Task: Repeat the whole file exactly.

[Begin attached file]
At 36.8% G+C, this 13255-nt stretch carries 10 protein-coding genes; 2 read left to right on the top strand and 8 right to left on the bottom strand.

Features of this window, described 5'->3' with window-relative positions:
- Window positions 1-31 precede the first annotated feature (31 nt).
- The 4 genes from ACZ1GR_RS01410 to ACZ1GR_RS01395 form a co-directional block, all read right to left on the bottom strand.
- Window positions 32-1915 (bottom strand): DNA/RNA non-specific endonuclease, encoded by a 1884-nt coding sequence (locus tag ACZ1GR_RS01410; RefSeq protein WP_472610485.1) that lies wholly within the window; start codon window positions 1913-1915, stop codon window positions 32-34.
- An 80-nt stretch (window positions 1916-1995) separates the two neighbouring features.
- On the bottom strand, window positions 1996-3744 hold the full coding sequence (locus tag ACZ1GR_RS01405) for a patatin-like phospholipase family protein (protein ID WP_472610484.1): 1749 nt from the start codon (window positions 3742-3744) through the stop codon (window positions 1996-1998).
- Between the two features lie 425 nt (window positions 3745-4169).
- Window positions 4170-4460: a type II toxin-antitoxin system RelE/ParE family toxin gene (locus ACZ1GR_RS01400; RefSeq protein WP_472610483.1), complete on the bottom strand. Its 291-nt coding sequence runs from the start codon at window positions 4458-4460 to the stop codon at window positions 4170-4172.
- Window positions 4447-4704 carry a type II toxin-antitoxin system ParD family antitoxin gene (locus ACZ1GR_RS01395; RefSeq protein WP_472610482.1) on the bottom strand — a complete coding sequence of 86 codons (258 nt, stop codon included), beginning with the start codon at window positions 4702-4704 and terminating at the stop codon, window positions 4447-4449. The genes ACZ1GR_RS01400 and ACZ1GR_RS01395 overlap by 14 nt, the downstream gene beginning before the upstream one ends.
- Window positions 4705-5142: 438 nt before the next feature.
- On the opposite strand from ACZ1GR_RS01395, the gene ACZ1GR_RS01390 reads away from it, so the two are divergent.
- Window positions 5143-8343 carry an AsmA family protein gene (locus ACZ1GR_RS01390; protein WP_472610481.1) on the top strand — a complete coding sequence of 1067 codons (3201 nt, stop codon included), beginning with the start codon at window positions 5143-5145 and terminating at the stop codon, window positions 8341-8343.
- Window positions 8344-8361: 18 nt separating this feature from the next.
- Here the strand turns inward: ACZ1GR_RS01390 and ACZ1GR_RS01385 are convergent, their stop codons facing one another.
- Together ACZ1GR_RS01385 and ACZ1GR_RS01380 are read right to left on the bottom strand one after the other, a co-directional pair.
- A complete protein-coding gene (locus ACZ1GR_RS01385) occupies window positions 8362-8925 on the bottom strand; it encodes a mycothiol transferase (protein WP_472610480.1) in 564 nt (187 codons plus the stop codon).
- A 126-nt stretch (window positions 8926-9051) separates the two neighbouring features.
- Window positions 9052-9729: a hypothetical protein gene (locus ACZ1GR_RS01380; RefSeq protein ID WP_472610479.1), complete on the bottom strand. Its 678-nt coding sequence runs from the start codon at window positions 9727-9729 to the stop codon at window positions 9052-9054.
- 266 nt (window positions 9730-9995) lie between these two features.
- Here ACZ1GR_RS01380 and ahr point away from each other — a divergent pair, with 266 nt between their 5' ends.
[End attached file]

At 36.8% G+C, this 13255-nt stretch carries 10 protein-coding genes; 2 read left to right on the top strand and 8 right to left on the bottom strand.

Features of this window, described 5'->3' with window-relative positions:
- Window positions 1-31 precede the first annotated feature (31 nt).
- The 4 genes from ACZ1GR_RS01410 to ACZ1GR_RS01395 form a co-directional block, all read right to left on the bottom strand.
- Window positions 32-1915 (bottom strand): DNA/RNA non-specific endonuclease, encoded by a 1884-nt coding sequence (locus tag ACZ1GR_RS01410; RefSeq protein WP_472610485.1) that lies wholly within the window; start codon window positions 1913-1915, stop codon window positions 32-34.
- An 80-nt stretch (window positions 1916-1995) separates the two neighbouring features.
- On the bottom strand, window positions 1996-3744 hold the full coding sequence (locus tag ACZ1GR_RS01405) for a patatin-like phospholipase family protein (protein ID WP_472610484.1): 1749 nt from the start codon (window positions 3742-3744) through the stop codon (window positions 1996-1998).
- Between the two features lie 425 nt (window positions 3745-4169).
- Window positions 4170-4460: a type II toxin-antitoxin system RelE/ParE family toxin gene (locus ACZ1GR_RS01400; RefSeq protein WP_472610483.1), complete on the bottom strand. Its 291-nt coding sequence runs from the start codon at window positions 4458-4460 to the stop codon at window positions 4170-4172.
- Window positions 4447-4704 carry a type II toxin-antitoxin system ParD family antitoxin gene (locus ACZ1GR_RS01395; RefSeq protein WP_472610482.1) on the bottom strand — a complete coding sequence of 86 codons (258 nt, stop codon included), beginning with the start codon at window positions 4702-4704 and terminating at the stop codon, window positions 4447-4449. The genes ACZ1GR_RS01400 and ACZ1GR_RS01395 overlap by 14 nt, the downstream gene beginning before the upstream one ends.
- Window positions 4705-5142: 438 nt before the next feature.
- On the opposite strand from ACZ1GR_RS01395, the gene ACZ1GR_RS01390 reads away from it, so the two are divergent.
- Window positions 5143-8343 carry an AsmA family protein gene (locus ACZ1GR_RS01390; protein WP_472610481.1) on the top strand — a complete coding sequence of 1067 codons (3201 nt, stop codon included), beginning with the start codon at window positions 5143-5145 and terminating at the stop codon, window positions 8341-8343.
- Window positions 8344-8361: 18 nt separating this feature from the next.
- Here the strand turns inward: ACZ1GR_RS01390 and ACZ1GR_RS01385 are convergent, their stop codons facing one another.
- Together ACZ1GR_RS01385 and ACZ1GR_RS01380 are read right to left on the bottom strand one after the other, a co-directional pair.
- A complete protein-coding gene (locus ACZ1GR_RS01385) occupies window positions 8362-8925 on the bottom strand; it encodes a mycothiol transferase (protein WP_472610480.1) in 564 nt (187 codons plus the stop codon).
- A 126-nt stretch (window positions 8926-9051) separates the two neighbouring features.
- Window positions 9052-9729: a hypothetical protein gene (locus ACZ1GR_RS01380; RefSeq protein ID WP_472610479.1), complete on the bottom strand. Its 678-nt coding sequence runs from the start codon at window positions 9727-9729 to the stop codon at window positions 9052-9054.
- 266 nt (window positions 9730-9995) lie between these two features.
- Here ACZ1GR_RS01380 and ahr point away from each other — a divergent pair, with 266 nt between their 5' ends.